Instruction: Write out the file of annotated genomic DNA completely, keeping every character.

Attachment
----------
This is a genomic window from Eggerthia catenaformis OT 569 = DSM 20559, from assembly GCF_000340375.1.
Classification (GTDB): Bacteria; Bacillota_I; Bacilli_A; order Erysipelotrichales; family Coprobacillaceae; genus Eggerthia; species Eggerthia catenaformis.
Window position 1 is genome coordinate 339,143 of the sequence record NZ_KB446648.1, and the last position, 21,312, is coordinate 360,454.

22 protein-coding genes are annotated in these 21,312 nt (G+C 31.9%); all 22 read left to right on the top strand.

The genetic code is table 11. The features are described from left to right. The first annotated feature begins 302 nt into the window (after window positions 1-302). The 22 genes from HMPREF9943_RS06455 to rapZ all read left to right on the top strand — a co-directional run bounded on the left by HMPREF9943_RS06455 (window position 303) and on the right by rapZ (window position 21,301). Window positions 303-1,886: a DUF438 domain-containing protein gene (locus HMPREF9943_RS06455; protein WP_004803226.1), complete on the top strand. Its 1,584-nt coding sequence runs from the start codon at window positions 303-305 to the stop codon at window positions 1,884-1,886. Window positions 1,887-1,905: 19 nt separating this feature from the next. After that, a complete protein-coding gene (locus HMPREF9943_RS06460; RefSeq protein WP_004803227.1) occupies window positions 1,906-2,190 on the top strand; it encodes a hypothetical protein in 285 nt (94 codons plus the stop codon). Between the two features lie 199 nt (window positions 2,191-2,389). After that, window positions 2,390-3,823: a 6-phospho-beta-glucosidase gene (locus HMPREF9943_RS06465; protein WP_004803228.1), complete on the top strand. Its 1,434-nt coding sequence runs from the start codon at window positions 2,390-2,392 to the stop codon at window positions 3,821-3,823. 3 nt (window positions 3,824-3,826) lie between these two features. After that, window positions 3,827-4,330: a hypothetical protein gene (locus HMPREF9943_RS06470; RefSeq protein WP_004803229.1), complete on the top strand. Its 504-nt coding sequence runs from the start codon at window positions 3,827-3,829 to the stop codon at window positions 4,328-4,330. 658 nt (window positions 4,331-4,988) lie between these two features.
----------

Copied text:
This is a genomic window from Eggerthia catenaformis OT 569 = DSM 20559, from assembly GCF_000340375.1.
Classification (GTDB): Bacteria; Bacillota_I; Bacilli_A; order Erysipelotrichales; family Coprobacillaceae; genus Eggerthia; species Eggerthia catenaformis.
Window position 1 is genome coordinate 339,143 of the sequence record NZ_KB446648.1, and the last position, 21,312, is coordinate 360,454.

22 protein-coding genes are annotated in these 21,312 nt (G+C 31.9%); all 22 read left to right on the top strand.

The genetic code is table 11. The features are described from left to right. The first annotated feature begins 302 nt into the window (after window positions 1-302). The 22 genes from HMPREF9943_RS06455 to rapZ all read left to right on the top strand — a co-directional run bounded on the left by HMPREF9943_RS06455 (window position 303) and on the right by rapZ (window position 21,301). Window positions 303-1,886: a DUF438 domain-containing protein gene (locus HMPREF9943_RS06455; protein WP_004803226.1), complete on the top strand. Its 1,584-nt coding sequence runs from the start codon at window positions 303-305 to the stop codon at window positions 1,884-1,886. Window positions 1,887-1,905: 19 nt separating this feature from the next. After that, a complete protein-coding gene (locus HMPREF9943_RS06460; RefSeq protein WP_004803227.1) occupies window positions 1,906-2,190 on the top strand; it encodes a hypothetical protein in 285 nt (94 codons plus the stop codon). Between the two features lie 199 nt (window positions 2,191-2,389). After that, window positions 2,390-3,823: a 6-phospho-beta-glucosidase gene (locus HMPREF9943_RS06465; protein WP_004803228.1), complete on the top strand. Its 1,434-nt coding sequence runs from the start codon at window positions 2,390-2,392 to the stop codon at window positions 3,821-3,823. 3 nt (window positions 3,824-3,826) lie between these two features. After that, window positions 3,827-4,330: a hypothetical protein gene (locus HMPREF9943_RS06470; RefSeq protein WP_004803229.1), complete on the top strand. Its 504-nt coding sequence runs from the start codon at window positions 3,827-3,829 to the stop codon at window positions 4,328-4,330. 658 nt (window positions 4,331-4,988) lie between these two features.